In Marcala we found a Chinese restaurant that we thought was pretty expensive at $10 per plate so we only ordered one. Come to find out it was a huge amount of food and we were both able to eat it for lunch and dinner.

Leaving Marcala we hit another checkpoint where we again had to show papers and license. At all three checkpoints they were not stopping many people besides us, but they were very friendly and seemed like they just wanted to check out the bike. We stopped at La Paz for the night and found a sweet place called BSF Hotel for 250 lempiras. They owner was extremely nice and gave Jill a bracelet from her shop made by the local indigenous people. We would highly recommend the place.

The next day we drove to Danli, passing several more checkpoints, but only having to stop once. Again, just a look at the moto papers and license and we were on our way. Danli was a bigger town than we expected and we spent probably an hour looking for a cheap hotel. We didn't find anything as cheap as we wanted, but ended up at a nice place called La Esperanza. About a half block north from the hotel we ran into a small restaurant that had a sign out front for American food. Turns out the owner, Billy Peters, is from S. Carolina, moved to Danli in 1998 and is now married with a son. Super nice southern guy. We got salisbury steak, mashed potatoes and corn for a good price and then he told us he would have breakfast waiting for us at 8, so we went back for bacon, scrambled eggs and pancakes. All tasted a lot like home.

We stayed in Danli because it is about 40 km from the Las Manos border crossing. We got to the border around 9. This border had a lot more helpers and other random people standing around. With Mike´s Spanish and Jill watching the bike, we really don´t see a need to hire any help. Getting the bike checked out of Honduras took about 5 minutes, free, immigration out was also about 5 minutes and also free. As soon as we crossed into Nicaragua, the insurance guy led us to fumigation (free), and then to buy mandatory insurance (300 córdobas or $13), but while the insurance was getting done we somehow picked up a helper who had said he was aduana and the insurance guy handed him our papers directly. Immigration was fast, but expensive as we had to pay $10 US per person for a tourist card and an extra 88 córdobas for some kind of paperwork, for a total of 560 córdobas. Probably rip offs involved there but he was the only immigration officer present and he gave us receipts for everything. Since we had the helper, he worked on the moto immigration while we were at immigration and the moto was free. Make sure to check paperwork before taking off from any borders - its easy to transpose VIN digits or mess up the license number and those simple mistakes can be a real big hassle later on (luckily we´ve caught most at the borders, and an aduana official just laughed another one off when leaving Guatemala). We tipped the helper 50 córdobas (around US$2) as he was actually helpful and saved some time.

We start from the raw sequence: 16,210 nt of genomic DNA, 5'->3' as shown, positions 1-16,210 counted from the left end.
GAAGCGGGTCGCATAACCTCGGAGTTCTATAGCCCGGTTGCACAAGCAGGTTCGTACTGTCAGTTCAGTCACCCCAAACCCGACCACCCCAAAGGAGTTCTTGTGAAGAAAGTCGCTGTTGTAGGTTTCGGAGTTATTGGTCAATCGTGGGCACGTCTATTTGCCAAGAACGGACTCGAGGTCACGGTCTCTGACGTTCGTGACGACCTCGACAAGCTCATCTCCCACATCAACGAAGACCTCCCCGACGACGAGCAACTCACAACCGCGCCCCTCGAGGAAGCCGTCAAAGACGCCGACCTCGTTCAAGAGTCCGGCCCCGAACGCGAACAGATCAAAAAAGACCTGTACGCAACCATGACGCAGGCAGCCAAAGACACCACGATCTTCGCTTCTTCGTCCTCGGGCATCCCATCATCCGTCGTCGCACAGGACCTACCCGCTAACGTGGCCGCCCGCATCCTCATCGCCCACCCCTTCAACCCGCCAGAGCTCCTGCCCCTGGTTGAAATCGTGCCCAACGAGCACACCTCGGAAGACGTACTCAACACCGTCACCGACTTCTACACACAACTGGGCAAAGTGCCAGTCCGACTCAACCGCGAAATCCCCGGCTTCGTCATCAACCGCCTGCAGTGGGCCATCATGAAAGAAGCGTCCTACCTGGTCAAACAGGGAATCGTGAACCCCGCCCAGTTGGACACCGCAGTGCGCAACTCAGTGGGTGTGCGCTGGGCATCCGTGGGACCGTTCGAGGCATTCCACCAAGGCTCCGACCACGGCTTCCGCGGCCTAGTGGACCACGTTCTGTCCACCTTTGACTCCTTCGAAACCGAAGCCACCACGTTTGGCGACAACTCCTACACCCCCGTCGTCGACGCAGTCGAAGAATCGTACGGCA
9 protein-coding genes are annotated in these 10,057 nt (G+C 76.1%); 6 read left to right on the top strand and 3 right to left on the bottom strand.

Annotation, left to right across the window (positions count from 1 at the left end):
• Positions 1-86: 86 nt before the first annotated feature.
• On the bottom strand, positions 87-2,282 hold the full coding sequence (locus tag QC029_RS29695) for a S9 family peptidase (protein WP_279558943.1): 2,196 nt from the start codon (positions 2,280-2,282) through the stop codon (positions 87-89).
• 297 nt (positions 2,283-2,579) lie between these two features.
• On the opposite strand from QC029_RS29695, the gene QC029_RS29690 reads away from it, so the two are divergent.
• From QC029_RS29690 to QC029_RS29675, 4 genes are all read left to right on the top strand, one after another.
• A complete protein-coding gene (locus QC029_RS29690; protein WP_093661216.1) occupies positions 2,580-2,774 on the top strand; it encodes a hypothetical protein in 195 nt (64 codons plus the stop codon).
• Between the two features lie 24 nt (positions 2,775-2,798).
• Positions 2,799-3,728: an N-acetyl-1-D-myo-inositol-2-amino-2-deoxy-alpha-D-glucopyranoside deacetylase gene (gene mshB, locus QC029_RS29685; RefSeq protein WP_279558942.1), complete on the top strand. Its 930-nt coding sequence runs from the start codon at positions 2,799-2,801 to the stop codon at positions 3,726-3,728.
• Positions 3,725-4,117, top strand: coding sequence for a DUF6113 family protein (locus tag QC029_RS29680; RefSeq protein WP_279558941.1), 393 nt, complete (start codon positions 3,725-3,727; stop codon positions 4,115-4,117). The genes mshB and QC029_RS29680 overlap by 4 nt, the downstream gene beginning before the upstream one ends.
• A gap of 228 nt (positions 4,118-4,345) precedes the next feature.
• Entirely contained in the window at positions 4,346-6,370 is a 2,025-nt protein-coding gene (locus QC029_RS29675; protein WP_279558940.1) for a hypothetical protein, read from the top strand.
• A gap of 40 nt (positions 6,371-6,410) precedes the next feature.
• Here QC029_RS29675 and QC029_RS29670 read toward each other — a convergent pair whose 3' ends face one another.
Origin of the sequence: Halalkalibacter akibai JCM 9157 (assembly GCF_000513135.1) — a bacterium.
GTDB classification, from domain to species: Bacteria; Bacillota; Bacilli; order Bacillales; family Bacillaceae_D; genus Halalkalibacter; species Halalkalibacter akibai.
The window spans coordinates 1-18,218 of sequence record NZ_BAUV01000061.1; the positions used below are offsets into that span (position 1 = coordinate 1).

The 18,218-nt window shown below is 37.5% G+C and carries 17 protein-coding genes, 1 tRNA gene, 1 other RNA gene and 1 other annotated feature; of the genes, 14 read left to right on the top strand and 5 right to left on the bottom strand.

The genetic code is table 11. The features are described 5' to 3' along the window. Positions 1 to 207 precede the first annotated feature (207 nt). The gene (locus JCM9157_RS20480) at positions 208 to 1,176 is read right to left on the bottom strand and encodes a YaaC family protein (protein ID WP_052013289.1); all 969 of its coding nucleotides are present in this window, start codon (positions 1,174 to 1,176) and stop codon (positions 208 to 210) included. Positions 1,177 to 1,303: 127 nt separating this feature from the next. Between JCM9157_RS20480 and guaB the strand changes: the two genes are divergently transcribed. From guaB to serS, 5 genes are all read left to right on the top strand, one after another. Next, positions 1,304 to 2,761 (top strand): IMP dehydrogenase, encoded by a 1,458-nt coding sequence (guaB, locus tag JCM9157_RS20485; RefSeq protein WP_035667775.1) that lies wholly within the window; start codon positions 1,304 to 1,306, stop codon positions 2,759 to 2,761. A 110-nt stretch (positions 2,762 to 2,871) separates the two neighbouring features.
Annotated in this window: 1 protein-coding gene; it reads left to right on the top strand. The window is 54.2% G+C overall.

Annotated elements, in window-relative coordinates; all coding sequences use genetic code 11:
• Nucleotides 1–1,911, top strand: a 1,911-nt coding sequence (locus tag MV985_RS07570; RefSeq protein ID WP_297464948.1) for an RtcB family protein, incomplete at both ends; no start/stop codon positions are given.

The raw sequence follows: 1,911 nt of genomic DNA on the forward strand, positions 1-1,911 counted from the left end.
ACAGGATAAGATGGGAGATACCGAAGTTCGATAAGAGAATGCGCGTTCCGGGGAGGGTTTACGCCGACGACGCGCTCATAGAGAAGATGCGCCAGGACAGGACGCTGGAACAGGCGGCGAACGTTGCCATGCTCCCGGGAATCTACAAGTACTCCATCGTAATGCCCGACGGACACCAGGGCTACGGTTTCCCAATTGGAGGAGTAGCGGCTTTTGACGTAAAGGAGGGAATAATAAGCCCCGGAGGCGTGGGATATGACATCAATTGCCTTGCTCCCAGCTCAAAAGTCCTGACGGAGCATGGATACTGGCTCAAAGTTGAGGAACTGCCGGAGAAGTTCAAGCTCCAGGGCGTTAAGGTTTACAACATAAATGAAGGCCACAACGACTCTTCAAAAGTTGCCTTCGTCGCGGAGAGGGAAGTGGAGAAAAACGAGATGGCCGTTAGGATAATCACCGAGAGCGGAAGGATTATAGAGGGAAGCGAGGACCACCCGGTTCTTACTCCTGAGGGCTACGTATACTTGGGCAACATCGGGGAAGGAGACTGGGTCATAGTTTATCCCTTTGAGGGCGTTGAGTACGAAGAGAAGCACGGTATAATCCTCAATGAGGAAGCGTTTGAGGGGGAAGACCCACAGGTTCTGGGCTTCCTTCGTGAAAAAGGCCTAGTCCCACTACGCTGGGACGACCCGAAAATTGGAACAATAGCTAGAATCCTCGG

While all the official stuff was happening, a crazy Indian guy (Indian, as in, from India) kept insisting on drawing a portrait of Mike. Then he followed us from office to office insisting that he needed to finish and that we pay him. However he was somewhat unintelligible in both English and Spanish and we really didn´t feel like dealing with him since there was a lot more going on at this border. We refused to give him money and he refused cigarettes and candy. He even complained to immigration officials about us.  When we finally were able to leave the border, after getting our paperwork checked twice and having to pay $1 each to the alcaldía before we could leave, we passed the same crazy drawing guy on the highway with his eyes bugged out, staring us down, likely wishing us badness.  He was a weirdo.  Even with that, things worked out pretty well for us our first day (and all others) in Nicaragua...


  1. That was me!!!! I have an Indian alterego and I thought if I stared you down, you would recognize that look. Mike has seen it before when he doesn't crush one of my perfect sets!

    I miss you guys so freakin much!

  2. Hola. Just caught up a little on your journey (Wow) after a crazy busy fire season. It was cool to see some familiar places, Tikal and Rio Dulce. Too bad you didn't take the long way through Semuc Champey. It would have been an amazing place to recover from sickness, minus the adequate medical services. A cool ride too. I so wanted to go to Copan. Oh well. I will be in Peru for January. I will try to keep updated on your whereabouts if there is any possibility to come early or stay late and meet up somewhere cool. I love you guys. Kevin

  3. Just read a little more and saw a bunch more places I recognize. You did make it to Semuc Champey and stayed the same place I did. Signing out for real this time,
    PS I can't figure out how to sign in. What is a URL? I don't feel like researching.